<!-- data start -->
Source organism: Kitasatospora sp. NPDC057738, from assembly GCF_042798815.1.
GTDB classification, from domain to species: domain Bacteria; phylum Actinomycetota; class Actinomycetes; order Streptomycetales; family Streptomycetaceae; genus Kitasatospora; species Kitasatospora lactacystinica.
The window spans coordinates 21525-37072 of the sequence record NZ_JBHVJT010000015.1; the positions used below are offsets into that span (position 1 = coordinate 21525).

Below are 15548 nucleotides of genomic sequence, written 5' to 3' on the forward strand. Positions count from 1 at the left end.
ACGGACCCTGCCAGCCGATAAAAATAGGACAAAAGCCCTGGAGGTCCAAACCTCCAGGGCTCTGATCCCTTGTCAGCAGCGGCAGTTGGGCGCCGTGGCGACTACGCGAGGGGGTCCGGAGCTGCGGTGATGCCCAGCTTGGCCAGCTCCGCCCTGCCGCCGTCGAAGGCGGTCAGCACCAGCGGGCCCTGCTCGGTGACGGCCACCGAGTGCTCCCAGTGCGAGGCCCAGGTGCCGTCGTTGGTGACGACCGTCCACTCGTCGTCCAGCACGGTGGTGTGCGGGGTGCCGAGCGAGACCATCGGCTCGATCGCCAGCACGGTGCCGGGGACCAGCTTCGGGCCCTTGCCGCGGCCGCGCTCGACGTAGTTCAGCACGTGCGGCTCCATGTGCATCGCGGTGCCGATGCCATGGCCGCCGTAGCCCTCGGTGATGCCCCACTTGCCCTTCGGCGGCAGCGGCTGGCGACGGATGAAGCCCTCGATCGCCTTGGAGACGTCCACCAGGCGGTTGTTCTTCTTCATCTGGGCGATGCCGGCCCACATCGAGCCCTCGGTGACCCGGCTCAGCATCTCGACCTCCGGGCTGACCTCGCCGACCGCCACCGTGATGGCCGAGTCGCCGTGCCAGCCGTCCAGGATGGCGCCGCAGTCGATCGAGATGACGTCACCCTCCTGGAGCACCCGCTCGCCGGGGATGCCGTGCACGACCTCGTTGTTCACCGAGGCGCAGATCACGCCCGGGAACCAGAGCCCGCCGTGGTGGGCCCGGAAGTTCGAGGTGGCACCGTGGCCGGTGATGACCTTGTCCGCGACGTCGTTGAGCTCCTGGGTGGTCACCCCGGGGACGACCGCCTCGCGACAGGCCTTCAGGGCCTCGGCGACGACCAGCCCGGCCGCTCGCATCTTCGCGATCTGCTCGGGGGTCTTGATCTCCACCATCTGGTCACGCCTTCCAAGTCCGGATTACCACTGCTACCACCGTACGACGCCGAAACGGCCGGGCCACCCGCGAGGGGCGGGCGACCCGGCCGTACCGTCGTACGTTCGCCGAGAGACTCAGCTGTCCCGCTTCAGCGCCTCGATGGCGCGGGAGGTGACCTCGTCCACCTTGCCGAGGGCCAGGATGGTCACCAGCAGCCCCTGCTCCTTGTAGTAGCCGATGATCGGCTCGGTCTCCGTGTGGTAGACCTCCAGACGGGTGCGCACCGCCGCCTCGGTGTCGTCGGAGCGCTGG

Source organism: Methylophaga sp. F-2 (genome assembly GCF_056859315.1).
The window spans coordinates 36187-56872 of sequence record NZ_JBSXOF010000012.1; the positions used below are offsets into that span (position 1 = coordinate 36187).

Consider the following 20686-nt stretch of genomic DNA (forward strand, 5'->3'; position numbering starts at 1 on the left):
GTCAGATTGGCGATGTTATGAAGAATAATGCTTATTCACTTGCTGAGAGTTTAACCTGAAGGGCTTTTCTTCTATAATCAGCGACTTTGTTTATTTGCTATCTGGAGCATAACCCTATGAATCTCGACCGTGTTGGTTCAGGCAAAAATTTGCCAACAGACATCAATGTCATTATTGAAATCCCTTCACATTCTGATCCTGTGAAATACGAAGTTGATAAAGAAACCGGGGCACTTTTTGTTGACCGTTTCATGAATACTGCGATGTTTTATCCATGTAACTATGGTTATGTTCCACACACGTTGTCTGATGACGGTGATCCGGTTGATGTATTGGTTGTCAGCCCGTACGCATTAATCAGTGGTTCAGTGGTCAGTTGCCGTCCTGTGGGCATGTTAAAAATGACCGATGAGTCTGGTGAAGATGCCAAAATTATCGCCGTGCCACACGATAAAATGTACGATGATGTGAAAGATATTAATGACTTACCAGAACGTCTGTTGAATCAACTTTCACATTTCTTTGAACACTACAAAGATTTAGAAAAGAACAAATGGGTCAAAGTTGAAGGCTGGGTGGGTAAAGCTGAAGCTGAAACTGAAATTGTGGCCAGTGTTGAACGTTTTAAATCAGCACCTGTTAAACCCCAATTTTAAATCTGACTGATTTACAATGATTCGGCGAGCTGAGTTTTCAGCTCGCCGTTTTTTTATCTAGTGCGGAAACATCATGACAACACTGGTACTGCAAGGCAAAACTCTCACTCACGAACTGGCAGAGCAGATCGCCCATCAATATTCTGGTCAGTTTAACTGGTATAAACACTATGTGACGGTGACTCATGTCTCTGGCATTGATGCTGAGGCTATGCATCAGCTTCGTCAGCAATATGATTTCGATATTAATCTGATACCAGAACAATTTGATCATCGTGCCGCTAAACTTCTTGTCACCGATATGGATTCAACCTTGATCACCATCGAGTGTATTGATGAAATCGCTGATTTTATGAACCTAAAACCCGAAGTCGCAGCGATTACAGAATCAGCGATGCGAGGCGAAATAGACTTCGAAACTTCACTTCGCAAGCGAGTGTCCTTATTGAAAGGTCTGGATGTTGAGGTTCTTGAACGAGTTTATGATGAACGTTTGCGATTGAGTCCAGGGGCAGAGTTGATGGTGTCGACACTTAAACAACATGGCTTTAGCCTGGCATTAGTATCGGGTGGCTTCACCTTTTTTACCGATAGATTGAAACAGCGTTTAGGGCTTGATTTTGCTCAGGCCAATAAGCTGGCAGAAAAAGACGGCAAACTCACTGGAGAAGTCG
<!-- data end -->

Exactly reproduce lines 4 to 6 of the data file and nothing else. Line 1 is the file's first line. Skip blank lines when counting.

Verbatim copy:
Below are 15548 nucleotides of genomic sequence, written 5' to 3' on the forward strand. Positions count from 1 at the left end.
ACGGACCCTGCCAGCCGATAAAAATAGGACAAAAGCCCTGGAGGTCCAAACCTCCAGGGCTCTGATCCCTTGTCAGCAGCGGCAGTTGGGCGCCGTGGCGACTACGCGAGGGGGTCCGGAGCTGCGGTGATGCCCAGCTTGGCCAGCTCCGCCCTGCCGCCGTCGAAGGCGGTCAGCACCAGCGGGCCCTGCTCGGTGACGGCCACCGAGTGCTCCCAGTGCGAGGCCCAGGTGCCGTCGTTGGTGACGACCGTCCACTCGTCGTCCAGCACGGTGGTGTGCGGGGTGCCGAGCGAGACCATCGGCTCGATCGCCAGCACGGTGCCGGGGACCAGCTTCGGGCCCTTGCCGCGGCCGCGCTCGACGTAGTTCAGCACGTGCGGCTCCATGTGCATCGCGGTGCCGATGCCATGGCCGCCGTAGCCCTCGGTGATGCCCCACTTGCCCTTCGGCGGCAGCGGCTGGCGACGGATGAAGCCCTCGATCGCCTTGGAGACGTCCACCAGGCGGTTGTTCTTCTTCATCTGGGCGATGCCGGCCCACATCGAGCCCTCGGTGACCCGGCTCAGCATCTCGACCTCCGGGCTGACCTCGCCGACCGCCACCGTGATGGCCGAGTCGCCGTGCCAGCCGTCCAGGATGGCGCCGCAGTCGATCGAGATGACGTCACCCTCCTGGAGCACCCGCTCGCCGGGGATGCCGTGCACGACCTCGTTGTTCACCGAGGCGCAGATCACGCCCGGGAACCAGAGCCCGCCGTGGTGGGCCCGGAAGTTCGAGGTGGCACCGTGGCCGGTGATGACCTTGTCCGCGACGTCGTTGAGCTCCTGGGTGGTCACCCCGGGGACGACCGCCTCGCGACAGGCCTTCAGGGCCTCGGCGACGACCAGCCCGGCCGCTCGCATCTTCGCGATCTGCTCGGGGGTCTTGATCTCCACCATCTGGTCACGCCTTCCAAGTCCGGATTACCACTGCTACCACCGTACGACGCCGAAACGGCCGGGCCACCCGCGAGGGGCGGGCGACCCGGCCGTACCGTCGTACGTTCGCCGAGAGACTCAGCTGTCCCGCTTCAGCGCCTCGATGGCGCGGGAGGTGACCTCGTCCACCTTGCCGAGGGCCAGGATGGTCACCAGCAGCCCCTGCTCCTTGTAGTAGCCGATGATCGGCTCGGTCTCCGTGTGGTAGACCTCCAGACGGGTGCGCACCGCCGCCTCGGTGTCGTCGGAGCGCTGG

Source organism: Methylophaga sp. F-2 (genome assembly GCF_056859315.1).